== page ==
Ryan Costello

What started as one gamer wanting to talk about his love of a game has turned into an empire of gamers talking about their games. Ryan founded what would become the Know Direction Podcast network with Jason "Jay" Dubsky, his friend and fellow 3.5 enthusiast. They and their game group moved on to Pathfinder, and the Know Direction podcast network was born. Now married and a father, Ryan continues to serve the network as a co-host of the flagship podcast, Know Direction.

1 Comment

  1. I definitely agree that you should not be “nitpicking the minutia of how a player rolls their dice.” However, there are some time-saving, confusion eliminating techniques experienced players should pass on.

    While I prefer rolling the dice all together, I don’t really care how others do it. However, I think it’s important to ensure players have enough dice to cover their damage roll in one fell swoop. If players are blasting a fireball and having to roll the two six sided dice they own three times for their 6th level wizard, or rolling their one D4 five times for burning hands, that is an unnecessary delay, and fraught with potential error.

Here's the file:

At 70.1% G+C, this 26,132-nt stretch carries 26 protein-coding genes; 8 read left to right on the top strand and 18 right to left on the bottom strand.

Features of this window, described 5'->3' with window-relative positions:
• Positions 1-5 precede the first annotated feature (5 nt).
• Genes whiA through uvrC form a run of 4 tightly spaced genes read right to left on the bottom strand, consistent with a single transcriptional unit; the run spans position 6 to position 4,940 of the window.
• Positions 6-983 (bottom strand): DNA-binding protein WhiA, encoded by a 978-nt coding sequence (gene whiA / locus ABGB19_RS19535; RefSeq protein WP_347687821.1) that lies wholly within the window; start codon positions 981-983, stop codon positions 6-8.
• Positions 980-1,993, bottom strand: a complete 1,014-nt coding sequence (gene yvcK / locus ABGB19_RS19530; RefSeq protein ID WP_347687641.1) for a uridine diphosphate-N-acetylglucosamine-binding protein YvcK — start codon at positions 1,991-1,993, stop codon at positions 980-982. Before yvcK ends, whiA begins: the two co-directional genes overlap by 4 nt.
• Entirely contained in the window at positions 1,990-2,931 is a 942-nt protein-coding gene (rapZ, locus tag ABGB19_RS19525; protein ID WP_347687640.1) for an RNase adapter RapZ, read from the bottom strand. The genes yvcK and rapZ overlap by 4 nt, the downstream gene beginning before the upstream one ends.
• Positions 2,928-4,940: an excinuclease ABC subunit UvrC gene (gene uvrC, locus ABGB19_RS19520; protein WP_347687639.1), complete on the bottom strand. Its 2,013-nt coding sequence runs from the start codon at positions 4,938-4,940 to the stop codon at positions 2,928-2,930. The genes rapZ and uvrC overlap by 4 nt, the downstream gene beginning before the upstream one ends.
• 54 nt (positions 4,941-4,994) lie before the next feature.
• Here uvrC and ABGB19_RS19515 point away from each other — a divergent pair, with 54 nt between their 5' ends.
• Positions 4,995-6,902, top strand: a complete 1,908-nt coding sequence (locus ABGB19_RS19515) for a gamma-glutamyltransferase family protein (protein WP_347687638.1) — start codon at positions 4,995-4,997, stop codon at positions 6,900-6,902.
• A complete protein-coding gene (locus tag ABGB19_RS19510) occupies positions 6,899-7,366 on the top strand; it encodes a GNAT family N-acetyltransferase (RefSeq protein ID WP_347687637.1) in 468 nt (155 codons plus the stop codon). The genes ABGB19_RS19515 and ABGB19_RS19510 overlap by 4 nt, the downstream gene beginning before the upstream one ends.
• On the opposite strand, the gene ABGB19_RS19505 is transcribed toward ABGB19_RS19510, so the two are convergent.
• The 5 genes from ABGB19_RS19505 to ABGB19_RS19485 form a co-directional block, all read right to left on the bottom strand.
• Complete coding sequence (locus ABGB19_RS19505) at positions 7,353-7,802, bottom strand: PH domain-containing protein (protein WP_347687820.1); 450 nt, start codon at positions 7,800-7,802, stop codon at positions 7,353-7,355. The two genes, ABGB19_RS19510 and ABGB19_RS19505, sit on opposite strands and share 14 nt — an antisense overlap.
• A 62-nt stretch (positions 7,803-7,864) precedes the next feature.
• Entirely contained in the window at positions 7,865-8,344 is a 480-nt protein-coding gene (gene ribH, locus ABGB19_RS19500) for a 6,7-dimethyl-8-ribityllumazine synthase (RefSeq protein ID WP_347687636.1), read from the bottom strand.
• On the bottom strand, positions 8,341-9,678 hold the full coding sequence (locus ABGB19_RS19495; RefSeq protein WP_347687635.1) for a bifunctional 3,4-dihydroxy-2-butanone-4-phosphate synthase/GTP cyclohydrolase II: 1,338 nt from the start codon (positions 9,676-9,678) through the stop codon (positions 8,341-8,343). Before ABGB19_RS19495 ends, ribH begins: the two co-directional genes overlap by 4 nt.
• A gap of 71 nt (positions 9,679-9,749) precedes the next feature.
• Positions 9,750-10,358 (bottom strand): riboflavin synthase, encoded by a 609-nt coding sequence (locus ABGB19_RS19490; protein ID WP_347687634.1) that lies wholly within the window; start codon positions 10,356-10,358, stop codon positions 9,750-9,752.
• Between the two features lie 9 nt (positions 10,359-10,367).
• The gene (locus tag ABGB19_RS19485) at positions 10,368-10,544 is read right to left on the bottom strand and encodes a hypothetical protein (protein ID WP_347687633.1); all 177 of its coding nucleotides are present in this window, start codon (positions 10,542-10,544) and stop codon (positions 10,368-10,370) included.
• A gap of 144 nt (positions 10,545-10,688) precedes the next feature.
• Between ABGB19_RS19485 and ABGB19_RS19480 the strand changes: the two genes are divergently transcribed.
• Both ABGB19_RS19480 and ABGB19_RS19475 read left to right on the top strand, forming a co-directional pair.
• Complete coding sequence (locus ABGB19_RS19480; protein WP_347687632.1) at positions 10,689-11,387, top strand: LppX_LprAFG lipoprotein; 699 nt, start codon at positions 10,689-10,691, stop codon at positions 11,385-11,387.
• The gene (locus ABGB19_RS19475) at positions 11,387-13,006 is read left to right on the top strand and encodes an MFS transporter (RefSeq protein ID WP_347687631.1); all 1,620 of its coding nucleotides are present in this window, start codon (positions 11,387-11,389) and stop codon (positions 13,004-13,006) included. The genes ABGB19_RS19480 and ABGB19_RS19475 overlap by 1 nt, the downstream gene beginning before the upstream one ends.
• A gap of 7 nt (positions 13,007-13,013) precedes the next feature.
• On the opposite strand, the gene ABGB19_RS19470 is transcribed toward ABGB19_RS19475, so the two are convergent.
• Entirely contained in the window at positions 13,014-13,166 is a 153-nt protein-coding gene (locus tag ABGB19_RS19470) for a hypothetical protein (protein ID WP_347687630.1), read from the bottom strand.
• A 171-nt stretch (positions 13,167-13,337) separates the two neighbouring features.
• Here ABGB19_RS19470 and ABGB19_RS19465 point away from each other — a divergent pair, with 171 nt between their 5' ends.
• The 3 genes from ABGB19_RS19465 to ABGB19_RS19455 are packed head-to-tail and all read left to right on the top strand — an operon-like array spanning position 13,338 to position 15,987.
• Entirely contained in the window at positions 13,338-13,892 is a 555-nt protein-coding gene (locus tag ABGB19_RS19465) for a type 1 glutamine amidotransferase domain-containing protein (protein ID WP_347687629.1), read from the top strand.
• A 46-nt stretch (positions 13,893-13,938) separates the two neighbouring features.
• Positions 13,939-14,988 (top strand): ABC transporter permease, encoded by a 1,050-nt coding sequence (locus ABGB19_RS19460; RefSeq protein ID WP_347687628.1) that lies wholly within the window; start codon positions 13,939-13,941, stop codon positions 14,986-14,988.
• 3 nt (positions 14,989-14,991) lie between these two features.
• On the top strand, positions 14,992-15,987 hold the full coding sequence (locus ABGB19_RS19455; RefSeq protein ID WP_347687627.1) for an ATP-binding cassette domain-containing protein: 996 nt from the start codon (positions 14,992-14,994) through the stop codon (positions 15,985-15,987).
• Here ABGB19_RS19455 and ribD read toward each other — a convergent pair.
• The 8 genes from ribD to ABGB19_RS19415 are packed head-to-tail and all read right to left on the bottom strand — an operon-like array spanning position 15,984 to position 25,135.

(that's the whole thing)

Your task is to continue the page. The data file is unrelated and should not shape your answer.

Further, color-coding dice to damage type also aids in 1) speeding the game up a little, and 2) making it easy to determine what damage came from what source (if there’s DR involved or something.)

    For my 9th level stereotypical magus I roll a black d6 for the slashing weapon damage (matches my black d20 I rolled to hit), a red d6 for the fire property, and 9 yellow d6 for the electricity damage. If I crit, then I’ll roll another d10 for the Fire Burst damage (As well as the whole wad minus fire again.) Not only is this very clear what is happening, easy to add up (because it’s not multiple rolls of a limited supply of D6), but also, just a FUN roll… dropping 12 dice at once!

    Any player should know what their character may need… or at the very least, typically need, and have those dice on hand. All too often I see people asking others for dice, or just reaching out to take them… in PFS games at cons, as well as in my home games… where I’ve supplied everyone with tons of dice!

    I love your trick of shade-coding your dice with the higher iterative attack being the darker dice.

    In my magus example, I could still roll the black d20, and matching d6, and for the second attack a lighter d20 and a matching D6… I could still roll the shocking grasp 9d6 damage at the same time. If the first attack misses, the second attack gets the shocking grasp damage if it hits… if both attacks hit, the shocking grasp damage goes to the first roll and I’ve already rolled the weapon damage for the second hit. I never yell, “BUT IT WOULD HAVE BEEN MAX DAMAGE”… it’s just so many dice to bother looking at if it’s a miss.

    Great article, and thanks for the explanation of why you don’t roll attack and damage together.

    Similar rules apply if you’re the DM and don’t have one “character” to know the best dice combinations for. Basically have enough of each type of dice, and using PKCGames technique of color coding dice by dice-type for quickly finding what you need.